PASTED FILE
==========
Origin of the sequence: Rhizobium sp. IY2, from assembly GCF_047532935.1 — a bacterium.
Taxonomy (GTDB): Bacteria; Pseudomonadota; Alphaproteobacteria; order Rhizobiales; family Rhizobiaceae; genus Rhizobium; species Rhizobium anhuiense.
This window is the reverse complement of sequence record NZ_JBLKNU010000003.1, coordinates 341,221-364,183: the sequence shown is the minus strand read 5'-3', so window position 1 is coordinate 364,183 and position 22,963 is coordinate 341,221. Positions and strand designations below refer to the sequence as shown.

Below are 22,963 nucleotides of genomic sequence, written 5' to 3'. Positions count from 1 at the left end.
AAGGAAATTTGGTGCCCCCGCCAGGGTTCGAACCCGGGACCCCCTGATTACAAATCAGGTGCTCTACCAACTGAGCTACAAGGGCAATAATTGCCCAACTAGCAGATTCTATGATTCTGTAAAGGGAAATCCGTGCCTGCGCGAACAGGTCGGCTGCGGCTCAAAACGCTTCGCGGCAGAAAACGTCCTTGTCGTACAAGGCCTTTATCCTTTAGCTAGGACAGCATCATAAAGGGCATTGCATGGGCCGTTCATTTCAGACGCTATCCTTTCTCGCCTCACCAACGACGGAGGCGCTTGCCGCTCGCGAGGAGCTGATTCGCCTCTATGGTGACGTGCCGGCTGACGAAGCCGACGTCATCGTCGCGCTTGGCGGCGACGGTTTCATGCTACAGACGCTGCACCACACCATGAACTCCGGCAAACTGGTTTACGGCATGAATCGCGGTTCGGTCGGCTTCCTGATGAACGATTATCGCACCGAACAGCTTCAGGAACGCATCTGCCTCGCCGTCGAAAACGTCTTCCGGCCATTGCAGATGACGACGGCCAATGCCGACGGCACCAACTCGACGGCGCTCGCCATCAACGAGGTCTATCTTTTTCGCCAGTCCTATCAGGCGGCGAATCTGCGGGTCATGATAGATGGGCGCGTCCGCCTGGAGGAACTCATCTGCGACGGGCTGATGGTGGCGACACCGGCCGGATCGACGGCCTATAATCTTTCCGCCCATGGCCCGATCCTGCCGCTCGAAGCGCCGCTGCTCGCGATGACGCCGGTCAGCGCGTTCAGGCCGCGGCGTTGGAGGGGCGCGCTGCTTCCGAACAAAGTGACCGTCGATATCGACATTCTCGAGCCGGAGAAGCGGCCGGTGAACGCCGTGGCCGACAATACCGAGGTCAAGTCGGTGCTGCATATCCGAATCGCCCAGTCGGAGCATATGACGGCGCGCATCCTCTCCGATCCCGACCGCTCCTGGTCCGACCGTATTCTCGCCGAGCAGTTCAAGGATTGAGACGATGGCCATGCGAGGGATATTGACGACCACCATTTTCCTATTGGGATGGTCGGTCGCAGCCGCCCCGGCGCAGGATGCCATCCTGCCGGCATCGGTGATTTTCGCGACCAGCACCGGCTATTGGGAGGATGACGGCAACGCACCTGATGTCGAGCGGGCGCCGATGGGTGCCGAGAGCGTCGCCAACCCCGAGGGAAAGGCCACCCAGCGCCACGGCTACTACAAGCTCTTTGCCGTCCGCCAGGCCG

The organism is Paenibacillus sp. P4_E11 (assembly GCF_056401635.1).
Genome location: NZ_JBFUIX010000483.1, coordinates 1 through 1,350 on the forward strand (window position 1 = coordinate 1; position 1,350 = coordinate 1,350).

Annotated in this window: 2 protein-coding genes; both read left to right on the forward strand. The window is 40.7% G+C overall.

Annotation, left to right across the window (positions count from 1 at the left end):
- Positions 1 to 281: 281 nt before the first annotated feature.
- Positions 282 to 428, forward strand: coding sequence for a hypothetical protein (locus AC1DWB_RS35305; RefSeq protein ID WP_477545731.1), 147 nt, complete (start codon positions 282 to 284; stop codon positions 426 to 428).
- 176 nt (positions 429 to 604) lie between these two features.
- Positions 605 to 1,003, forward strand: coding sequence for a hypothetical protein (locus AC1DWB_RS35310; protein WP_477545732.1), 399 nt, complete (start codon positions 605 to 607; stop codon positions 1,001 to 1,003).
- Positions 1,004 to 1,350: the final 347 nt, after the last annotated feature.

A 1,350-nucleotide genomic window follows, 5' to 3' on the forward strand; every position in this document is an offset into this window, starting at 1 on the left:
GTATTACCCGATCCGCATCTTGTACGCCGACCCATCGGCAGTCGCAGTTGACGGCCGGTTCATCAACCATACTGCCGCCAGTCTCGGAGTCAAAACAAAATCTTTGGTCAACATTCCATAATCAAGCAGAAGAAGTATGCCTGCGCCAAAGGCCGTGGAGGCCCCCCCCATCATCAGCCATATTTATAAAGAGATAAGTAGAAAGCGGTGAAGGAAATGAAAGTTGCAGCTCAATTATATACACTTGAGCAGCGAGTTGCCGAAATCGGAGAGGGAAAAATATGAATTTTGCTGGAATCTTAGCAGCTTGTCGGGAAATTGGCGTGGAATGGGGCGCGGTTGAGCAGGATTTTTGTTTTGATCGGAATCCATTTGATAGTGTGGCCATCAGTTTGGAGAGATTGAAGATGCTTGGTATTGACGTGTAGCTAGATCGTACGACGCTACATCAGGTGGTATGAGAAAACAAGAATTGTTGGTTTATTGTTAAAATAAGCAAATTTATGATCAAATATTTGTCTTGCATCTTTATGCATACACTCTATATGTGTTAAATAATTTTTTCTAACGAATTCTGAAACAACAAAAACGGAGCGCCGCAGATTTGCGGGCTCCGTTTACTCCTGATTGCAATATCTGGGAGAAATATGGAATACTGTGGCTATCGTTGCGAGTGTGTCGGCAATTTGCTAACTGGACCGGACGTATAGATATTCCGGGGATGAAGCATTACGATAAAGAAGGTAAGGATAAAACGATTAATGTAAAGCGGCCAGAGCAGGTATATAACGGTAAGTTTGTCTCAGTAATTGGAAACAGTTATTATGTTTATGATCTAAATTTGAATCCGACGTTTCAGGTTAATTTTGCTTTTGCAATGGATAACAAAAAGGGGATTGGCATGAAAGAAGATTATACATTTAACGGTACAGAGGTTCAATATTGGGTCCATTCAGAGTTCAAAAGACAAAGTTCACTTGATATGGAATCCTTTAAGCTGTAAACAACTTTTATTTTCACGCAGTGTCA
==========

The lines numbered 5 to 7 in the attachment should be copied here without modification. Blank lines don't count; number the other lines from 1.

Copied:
AAGGAAATTTGGTGCCCCCGCCAGGGTTCGAACCCGGGACCCCCTGATTACAAATCAGGTGCTCTACCAACTGAGCTACAAGGGCAATAATTGCCCAACTAGCAGATTCTATGATTCTGTAAAGGGAAATCCGTGCCTGCGCGAACAGGTCGGCTGCGGCTCAAAACGCTTCGCGGCAGAAAACGTCCTTGTCGTACAAGGCCTTTATCCTTTAGCTAGGACAGCATCATAAAGGGCATTGCATGGGCCGTTCATTTCAGACGCTATCCTTTCTCGCCTCACCAACGACGGAGGCGCTTGCCGCTCGCGAGGAGCTGATTCGCCTCTATGGTGACGTGCCGGCTGACGAAGCCGACGTCATCGTCGCGCTTGGCGGCGACGGTTTCATGCTACAGACGCTGCACCACACCATGAACTCCGGCAAACTGGTTTACGGCATGAATCGCGGTTCGGTCGGCTTCCTGATGAACGATTATCGCACCGAACAGCTTCAGGAACGCATCTGCCTCGCCGTCGAAAACGTCTTCCGGCCATTGCAGATGACGACGGCCAATGCCGACGGCACCAACTCGACGGCGCTCGCCATCAACGAGGTCTATCTTTTTCGCCAGTCCTATCAGGCGGCGAATCTGCGGGTCATGATAGATGGGCGCGTCCGCCTGGAGGAACTCATCTGCGACGGGCTGATGGTGGCGACACCGGCCGGATCGACGGCCTATAATCTTTCCGCCCATGGCCCGATCCTGCCGCTCGAAGCGCCGCTGCTCGCGATGACGCCGGTCAGCGCGTTCAGGCCGCGGCGTTGGAGGGGCGCGCTGCTTCCGAACAAAGTGACCGTCGATATCGACATTCTCGAGCCGGAGAAGCGGCCGGTGAACGCCGTGGCCGACAATACCGAGGTCAAGTCGGTGCTGCATATCCGAATCGCCCAGTCGGAGCATATGACGGCGCGCATCCTCTCCGATCCCGACCGCTCCTGGTCCGACCGTATTCTCGCCGAGCAGTTCAAGGATTGAGACGATGGCCATGCGAGGGATATTGACGACCACCATTTTCCTATTGGGATGGTCGGTCGCAGCCGCCCCGGCGCAGGATGCCATCCTGCCGGCATCGGTGATTTTCGCGACCAGCACCGGCTATTGGGAGGATGACGGCAACGCACCTGATGTCGAGCGGGCGCCGATGGGTGCCGAGAGCGTCGCCAACCCCGAGGGAAAGGCCACCCAGCGCCACGGCTACTACAAGCTCTTTGCCGTCCGCCAGGCCG

The organism is Paenibacillus sp. P4_E11 (assembly GCF_056401635.1).
Genome location: NZ_JBFUIX010000483.1, coordinates 1 through 1,350 on the forward strand (window position 1 = coordinate 1; position 1,350 = coordinate 1,350).